The nationwide lockdown in India, which was to end 3 May, was extended, as of publishing time, to 31 May 2020, due to the rising number of COVID-19 cases in the country.
This is the third time the government has extended the lockdown. Prime Minister Narendra Modi first announced a 21-day lockdown starting 25 March, and the lockdown was extended on 14 April until 3 May. It was later extended to 17 May, then to 31 May.
Since the pandemic has severely impacted the Indian economy, the Ministry of Home Affairs (MHA) has issued new guidelines that offer some relaxations in areas that have detected no COVID-19 cases or limited incidence of infections. While certain restrictions have been lifted, the government is taking no chances. Stringent safety measures must be observed, and penalties can be levied on those charged with flouting the rules to prevent the spread of COVID-19.
When the lockdown was first extended last month, the government allowed the resumption of some economic activities, including partial operation of manufacturing units and industrial establishments in designated areas (green zones).
In this article, we answer some frequently asked questions about the latest guidelines and provide a list of permitted and prohibited activities.
How are the COVID-19 relaxations determined? Are they based on the demarcation of zones?
Yes. The government has identified hotspots and non-hotspots within districts across the country, and further divided them into red, orange, and green zones.
Classification under the red zone will depend on the total number of cases, doubling rate of confirmed cases, and the extent of testing and surveillance feedback from the districts. The government has identified Delhi, Mumbai, Chennai, Kolkata, Hyderabad, and Bengaluru as red zones in India, among others.
Areas fall under the green zone if there has been no confirmed case in the last 21 days. The remaining areas are classified in the orange zone. A complete list of 733 districts in India, and what zones they have been classified into, can be found here.
Meanwhile, areas in the red and orange zones that show a significant risk of COVID-19 spreading will be classified as containment zones. All activities will be prohibited, except for those providing essential services.
What activities are permitted during the latest lockdown extension?
Under the latest guidelines, considerable relaxations have been offered to areas that come under the orange and green zones (see Table 1). No activities are permitted in areas that have been identified as containment zones except for the supply of essential goods and services and movement with respect to medical emergencies.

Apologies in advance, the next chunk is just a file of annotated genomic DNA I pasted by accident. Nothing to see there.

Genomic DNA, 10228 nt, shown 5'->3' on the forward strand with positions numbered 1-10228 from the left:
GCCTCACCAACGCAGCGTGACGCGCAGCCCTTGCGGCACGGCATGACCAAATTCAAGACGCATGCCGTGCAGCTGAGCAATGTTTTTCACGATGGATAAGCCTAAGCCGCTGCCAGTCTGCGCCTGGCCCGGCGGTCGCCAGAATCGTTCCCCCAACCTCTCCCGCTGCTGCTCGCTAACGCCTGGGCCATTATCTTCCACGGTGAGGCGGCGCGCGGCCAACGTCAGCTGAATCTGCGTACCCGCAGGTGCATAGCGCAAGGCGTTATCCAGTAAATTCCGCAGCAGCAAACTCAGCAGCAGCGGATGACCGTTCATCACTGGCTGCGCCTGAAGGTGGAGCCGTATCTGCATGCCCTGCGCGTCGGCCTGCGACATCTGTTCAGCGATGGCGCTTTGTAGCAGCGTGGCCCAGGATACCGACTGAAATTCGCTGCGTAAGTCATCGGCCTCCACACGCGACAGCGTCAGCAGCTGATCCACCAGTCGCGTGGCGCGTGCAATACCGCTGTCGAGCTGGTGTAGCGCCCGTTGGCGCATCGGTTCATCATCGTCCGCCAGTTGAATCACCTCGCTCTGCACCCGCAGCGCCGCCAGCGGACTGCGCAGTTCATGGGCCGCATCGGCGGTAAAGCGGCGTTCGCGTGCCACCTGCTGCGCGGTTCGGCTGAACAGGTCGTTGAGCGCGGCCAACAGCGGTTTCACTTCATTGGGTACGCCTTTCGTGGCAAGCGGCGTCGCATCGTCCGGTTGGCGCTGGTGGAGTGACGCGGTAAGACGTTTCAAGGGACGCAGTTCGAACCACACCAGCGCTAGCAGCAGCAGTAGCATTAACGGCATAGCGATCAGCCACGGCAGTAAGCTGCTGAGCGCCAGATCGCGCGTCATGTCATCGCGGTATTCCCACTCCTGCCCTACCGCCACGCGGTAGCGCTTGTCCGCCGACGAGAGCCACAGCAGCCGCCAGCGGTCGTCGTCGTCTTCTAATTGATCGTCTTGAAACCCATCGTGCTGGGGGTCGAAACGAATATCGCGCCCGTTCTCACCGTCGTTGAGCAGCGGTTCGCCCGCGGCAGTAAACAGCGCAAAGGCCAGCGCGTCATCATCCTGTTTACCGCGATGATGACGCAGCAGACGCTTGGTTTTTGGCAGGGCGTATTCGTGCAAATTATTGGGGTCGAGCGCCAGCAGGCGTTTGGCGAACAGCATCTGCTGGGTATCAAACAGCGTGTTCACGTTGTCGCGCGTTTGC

While medical clinics and out-patient departments (OPDs) can operate in all the three zones, strict social distancing norms, and other safety precautions will be implemented.
Table 1—Allowable Activities Under India’s Green, Orange, Red Zones
What activities are prohibited under all the zones?
The following activities are prohibited throughout the country—irrespective of the zonal classification:
- Personal travel via air, train, metro, and interstate movement by road
- All educational institutions to remain shut, including training and coaching institutes
- Any large or religious gathering
- Hospitality services, such as hotels and restaurants
- Malls, cinema halls, sports complexes, gyms, and religious places/places of worship.
Further, movement for all nonessential activities between 7:00 p.m. and 7:00 a.m. will not be allowed, which means movement will only be allowed between 7:00 a.m. and 7:00 p.m.
In all the zones, people below the age of 65 years, people with co-morbidities (pre-existing conditions or ailments), pregnant women, and children below the age of 10 years will stay at home—except for meeting essential requirements and for health purposes.
What economic activities can be resumed?
The following economic activities can be resumed under all the zones:
- Special economic zones (SEZs), industrial estates, and export-oriented undertakings with access control
- Manufacturing plants of essential goods, including drugs, pharmaceuticals, medical devices, their raw material, and intermediates
- Manufacturing of IT hardware
- Jute industrial units